Farrah spoke at the conference, accusing the Israeli authorities of lying with regard to the charity's alleged connections with Hamas.

"They are making sweeping charges and allegations, but when we challenge them to prove these charges and allegations, they tell us they have secret evidence. I challenge our accusers to prove their charges, and if they can't, they should have the guts to admit that they made a mistake," he said.

Mohamed Salhab, head of the Muslim Youth Society, which was also closed down, argues that Israel had no right to invade, let alone close down and confiscate, Palestinian institutions. "We are based in Area-A, which according to the Oslo Accords, falls under exclusive Palestinian control. This is therefore an act of sheer aggression that is illegal and immoral."

Salhab accuses the Israeli army of acting like "gangsters and common criminals". "Where in the world would regular army troops storm nurseries and kindergartens and orphanages and terrorise children as little as four or even three years old?"

Salhab notes that some of the children are now having nightmares and displaying other signs of stress as a result of the storming by Israeli soldiers.

During the conference, Rabbi Arik Aschermann, head of Rabbis for Human Rights, spoke to the audience by speakerphone, saying that the closure and confiscation of the orphanages and boarding schools and affiliated institutions was "incompatible with the Jewish concept of justice". "If the army has any evidence, let them present it before a court of law." Aschermann added that Jews who follow the Torah could not accept what the Israeli army is doing in Hebron.

One US CPT member said he and his fellow activists would be at the orphanage if the Israeli army decides to storm the premises again. "We will videotape them and expose them all over the world," he said. Following the press conference, the peace activists moved to one of the targeted boarding schools, located in the Dweirban neighbourhood of Hebron's western suburb.

"Our people back home think that Israel is a true democracy, that it upholds human rights and civil liberties. Now, having witnessed Israeli behaviour, I can say that Israel is a fascist and terrorist state," said one activist from Canada.

A number of civic leaders in Hebron have expressed outrage at "the disgraceful reactions" of the Palestinian Authority (PA) to the Israeli army onslaught against local Islamic charities and institutions. Ahmed Kawasmeh said he was "110 per cent sure" that the Israeli campaign against the charities was "fully coordinated with the PA and the government of Salam Fayyad."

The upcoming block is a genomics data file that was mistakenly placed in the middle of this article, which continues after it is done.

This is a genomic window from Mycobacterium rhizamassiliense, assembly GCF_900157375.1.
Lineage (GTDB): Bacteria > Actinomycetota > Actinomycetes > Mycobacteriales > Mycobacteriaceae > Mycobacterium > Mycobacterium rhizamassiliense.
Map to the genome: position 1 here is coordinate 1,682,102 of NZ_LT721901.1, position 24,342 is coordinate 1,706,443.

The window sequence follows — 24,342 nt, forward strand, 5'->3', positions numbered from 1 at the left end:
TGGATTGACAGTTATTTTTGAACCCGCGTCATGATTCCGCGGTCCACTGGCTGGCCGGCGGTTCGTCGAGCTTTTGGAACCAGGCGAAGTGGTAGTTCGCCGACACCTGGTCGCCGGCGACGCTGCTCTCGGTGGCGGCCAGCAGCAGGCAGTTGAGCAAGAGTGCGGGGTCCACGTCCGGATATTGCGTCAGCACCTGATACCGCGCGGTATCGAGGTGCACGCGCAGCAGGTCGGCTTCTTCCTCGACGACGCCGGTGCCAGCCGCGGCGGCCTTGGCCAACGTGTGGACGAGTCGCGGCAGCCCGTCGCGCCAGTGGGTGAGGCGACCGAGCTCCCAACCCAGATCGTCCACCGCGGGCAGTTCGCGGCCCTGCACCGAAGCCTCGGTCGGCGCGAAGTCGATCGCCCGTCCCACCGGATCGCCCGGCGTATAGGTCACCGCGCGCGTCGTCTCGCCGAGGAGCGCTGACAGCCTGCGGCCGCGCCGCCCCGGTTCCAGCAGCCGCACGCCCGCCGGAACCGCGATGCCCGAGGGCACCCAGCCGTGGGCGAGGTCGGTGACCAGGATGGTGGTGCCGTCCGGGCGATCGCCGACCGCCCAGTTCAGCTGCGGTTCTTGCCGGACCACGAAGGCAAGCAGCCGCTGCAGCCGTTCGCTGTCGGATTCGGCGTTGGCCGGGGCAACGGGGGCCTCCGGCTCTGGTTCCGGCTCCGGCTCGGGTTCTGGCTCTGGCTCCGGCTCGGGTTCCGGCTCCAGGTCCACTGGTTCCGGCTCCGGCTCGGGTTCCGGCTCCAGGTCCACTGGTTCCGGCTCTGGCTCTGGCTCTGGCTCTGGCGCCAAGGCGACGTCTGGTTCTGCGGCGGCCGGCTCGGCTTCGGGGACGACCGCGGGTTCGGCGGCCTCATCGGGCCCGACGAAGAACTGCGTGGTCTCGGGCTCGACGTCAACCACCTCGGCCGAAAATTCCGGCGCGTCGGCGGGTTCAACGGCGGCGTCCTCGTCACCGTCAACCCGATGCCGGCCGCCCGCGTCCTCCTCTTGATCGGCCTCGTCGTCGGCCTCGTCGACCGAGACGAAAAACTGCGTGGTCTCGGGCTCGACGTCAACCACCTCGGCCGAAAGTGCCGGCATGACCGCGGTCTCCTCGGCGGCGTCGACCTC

Kawasmeh added: "PA behaviour from the very inception suggests that they are silent accomplices in all of this. The PA simply wants to take over these charities in order to appease the enemies of Islam, especially the United States. Eventually, they want to dump thousands of orphan children unto the streets in order to obtain a certificate of good conduct from America and Israel."

Earlier this week, a representative of the Palestinian Interior Minister summoned an official from the Muslim Youth Association to propose a "deal" whereby Israel would cancel the closure and confiscation in exchange for the ISC administration agreeing to place the entire association under the authority of the PA Waqf (Religious Endowments) Ministry.

The Muslim Youth Association official dismissed the proposed deal as a "cheap conspiracy", arguing that the charitable institutions targeted by Israel were licensed and regularly overseen by the PA's interior and education ministries. One charity official intimated that donors in general don't trust the PA and wouldn't donate money to institutions run by Fatah operatives.

"If they [the PA] take over the ISC, the society will collapse in a few months. This is why we would prefer that the Israelis close it down rather than see Fatah run it."

PA officials in Hebron dismissed "these strange charges" as "fictional". Hussein Al-Araj, Hebron's PA-appointed governor, said the Palestinian government was trying to solve the problem quietly and away from the media.

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April 19, 2008 Khaled Amayreh in Hebron